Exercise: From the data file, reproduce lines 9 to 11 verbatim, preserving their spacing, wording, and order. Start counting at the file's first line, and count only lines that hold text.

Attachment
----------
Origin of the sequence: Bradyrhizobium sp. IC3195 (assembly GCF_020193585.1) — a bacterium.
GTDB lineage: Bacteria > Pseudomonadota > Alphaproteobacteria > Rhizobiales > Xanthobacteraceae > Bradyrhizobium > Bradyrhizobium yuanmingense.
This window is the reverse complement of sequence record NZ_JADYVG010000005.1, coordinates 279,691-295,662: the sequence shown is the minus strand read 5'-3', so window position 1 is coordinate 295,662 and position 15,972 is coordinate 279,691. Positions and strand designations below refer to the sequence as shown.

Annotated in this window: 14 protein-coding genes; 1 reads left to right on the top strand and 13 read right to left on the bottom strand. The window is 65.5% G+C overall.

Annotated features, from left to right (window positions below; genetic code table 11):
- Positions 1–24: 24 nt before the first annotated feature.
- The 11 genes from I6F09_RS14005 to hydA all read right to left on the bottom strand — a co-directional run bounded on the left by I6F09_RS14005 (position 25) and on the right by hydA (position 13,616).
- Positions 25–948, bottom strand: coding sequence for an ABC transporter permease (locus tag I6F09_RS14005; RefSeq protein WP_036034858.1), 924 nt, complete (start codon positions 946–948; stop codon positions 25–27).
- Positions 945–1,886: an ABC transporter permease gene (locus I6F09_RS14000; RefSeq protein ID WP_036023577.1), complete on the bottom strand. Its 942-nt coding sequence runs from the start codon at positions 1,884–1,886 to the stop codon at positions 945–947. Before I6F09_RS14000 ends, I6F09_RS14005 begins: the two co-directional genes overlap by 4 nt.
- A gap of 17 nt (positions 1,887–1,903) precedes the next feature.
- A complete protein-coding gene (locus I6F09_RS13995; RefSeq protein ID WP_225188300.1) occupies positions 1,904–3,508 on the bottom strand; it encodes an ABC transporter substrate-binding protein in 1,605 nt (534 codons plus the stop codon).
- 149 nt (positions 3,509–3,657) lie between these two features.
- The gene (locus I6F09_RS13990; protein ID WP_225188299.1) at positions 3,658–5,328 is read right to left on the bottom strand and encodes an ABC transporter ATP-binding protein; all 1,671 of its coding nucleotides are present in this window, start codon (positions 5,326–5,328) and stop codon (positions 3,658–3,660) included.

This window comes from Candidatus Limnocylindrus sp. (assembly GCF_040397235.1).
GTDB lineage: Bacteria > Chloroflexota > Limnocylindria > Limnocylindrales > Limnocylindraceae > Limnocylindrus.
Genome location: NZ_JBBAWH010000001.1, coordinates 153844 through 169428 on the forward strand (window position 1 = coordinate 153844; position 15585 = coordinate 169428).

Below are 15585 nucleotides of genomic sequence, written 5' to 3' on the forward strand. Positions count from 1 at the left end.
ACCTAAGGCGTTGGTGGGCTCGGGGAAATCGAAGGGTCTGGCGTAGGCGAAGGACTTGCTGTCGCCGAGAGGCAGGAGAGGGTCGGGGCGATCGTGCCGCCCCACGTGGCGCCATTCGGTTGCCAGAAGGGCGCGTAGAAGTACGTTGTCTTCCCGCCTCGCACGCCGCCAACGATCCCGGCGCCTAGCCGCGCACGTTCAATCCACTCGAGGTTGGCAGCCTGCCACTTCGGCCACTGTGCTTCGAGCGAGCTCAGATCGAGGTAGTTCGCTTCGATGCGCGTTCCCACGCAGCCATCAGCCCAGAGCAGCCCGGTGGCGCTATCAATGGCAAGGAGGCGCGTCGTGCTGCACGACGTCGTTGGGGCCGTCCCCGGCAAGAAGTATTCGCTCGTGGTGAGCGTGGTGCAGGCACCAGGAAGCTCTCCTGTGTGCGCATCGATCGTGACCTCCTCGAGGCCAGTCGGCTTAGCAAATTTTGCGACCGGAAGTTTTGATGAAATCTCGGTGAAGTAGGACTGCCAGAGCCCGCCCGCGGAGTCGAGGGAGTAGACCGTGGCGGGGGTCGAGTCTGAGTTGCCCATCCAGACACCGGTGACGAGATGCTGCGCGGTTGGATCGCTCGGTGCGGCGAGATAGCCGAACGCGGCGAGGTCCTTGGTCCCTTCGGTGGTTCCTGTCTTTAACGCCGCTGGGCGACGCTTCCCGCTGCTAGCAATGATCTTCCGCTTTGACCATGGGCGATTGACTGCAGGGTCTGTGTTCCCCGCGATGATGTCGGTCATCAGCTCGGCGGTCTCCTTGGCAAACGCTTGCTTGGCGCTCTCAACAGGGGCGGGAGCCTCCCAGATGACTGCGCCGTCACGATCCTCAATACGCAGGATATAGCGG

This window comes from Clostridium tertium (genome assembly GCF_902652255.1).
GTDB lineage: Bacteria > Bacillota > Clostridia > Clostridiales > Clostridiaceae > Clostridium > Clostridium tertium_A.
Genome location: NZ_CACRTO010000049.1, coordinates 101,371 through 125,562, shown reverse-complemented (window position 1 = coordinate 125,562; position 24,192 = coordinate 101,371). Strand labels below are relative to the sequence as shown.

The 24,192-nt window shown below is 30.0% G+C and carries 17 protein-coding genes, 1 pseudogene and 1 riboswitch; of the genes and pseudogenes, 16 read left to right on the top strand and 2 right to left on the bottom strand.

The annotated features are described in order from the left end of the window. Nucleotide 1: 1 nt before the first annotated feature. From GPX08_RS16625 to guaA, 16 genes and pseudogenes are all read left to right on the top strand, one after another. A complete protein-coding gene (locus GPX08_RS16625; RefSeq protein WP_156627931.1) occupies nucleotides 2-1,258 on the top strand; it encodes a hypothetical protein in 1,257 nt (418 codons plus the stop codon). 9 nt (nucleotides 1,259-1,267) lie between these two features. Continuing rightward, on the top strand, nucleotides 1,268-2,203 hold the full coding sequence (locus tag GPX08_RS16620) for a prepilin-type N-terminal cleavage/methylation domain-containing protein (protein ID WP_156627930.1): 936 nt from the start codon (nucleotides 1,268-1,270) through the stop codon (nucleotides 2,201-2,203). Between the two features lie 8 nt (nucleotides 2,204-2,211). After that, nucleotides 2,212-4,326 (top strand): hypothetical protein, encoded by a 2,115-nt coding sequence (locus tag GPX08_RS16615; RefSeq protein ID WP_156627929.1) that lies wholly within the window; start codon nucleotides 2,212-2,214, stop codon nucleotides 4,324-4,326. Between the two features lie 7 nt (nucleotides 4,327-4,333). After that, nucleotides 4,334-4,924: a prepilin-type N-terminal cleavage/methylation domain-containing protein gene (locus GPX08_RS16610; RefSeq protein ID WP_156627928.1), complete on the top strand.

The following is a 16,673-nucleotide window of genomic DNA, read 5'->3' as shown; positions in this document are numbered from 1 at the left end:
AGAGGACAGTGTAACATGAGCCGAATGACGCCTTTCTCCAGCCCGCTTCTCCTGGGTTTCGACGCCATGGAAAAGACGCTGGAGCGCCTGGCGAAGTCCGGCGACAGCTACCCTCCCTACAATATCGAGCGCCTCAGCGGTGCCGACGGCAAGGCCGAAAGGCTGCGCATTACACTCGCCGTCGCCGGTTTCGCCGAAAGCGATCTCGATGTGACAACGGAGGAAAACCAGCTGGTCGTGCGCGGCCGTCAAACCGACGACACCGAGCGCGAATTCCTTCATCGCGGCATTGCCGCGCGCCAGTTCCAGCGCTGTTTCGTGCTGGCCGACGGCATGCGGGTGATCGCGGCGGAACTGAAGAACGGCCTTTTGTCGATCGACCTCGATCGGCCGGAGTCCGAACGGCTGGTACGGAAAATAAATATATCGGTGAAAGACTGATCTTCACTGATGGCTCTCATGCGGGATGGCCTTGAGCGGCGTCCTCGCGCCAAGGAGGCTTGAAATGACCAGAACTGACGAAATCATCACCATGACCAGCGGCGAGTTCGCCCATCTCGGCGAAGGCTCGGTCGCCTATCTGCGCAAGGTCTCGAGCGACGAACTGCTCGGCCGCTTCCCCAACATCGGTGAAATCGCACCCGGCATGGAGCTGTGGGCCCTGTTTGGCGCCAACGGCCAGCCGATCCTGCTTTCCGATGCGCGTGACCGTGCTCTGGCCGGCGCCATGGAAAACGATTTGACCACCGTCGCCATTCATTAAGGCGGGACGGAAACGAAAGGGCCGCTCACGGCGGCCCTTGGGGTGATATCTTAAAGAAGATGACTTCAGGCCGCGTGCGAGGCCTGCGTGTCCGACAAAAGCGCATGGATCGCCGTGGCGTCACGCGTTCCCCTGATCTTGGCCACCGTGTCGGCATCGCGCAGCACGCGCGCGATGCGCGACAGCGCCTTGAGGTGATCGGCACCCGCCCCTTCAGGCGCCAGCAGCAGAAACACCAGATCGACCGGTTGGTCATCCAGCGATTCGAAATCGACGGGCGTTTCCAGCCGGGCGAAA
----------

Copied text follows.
- Positions 945–1,886: an ABC transporter permease gene (locus I6F09_RS14000; RefSeq protein ID WP_036023577.1), complete on the bottom strand. Its 942-nt coding sequence runs from the start codon at positions 1,884–1,886 to the stop codon at positions 945–947. Before I6F09_RS14000 ends, I6F09_RS14005 begins: the two co-directional genes overlap by 4 nt.
- A gap of 17 nt (positions 1,887–1,903) precedes the next feature.
- A complete protein-coding gene (locus I6F09_RS13995; RefSeq protein ID WP_225188300.1) occupies positions 1,904–3,508 on the bottom strand; it encodes an ABC transporter substrate-binding protein in 1,605 nt (534 codons plus the stop codon).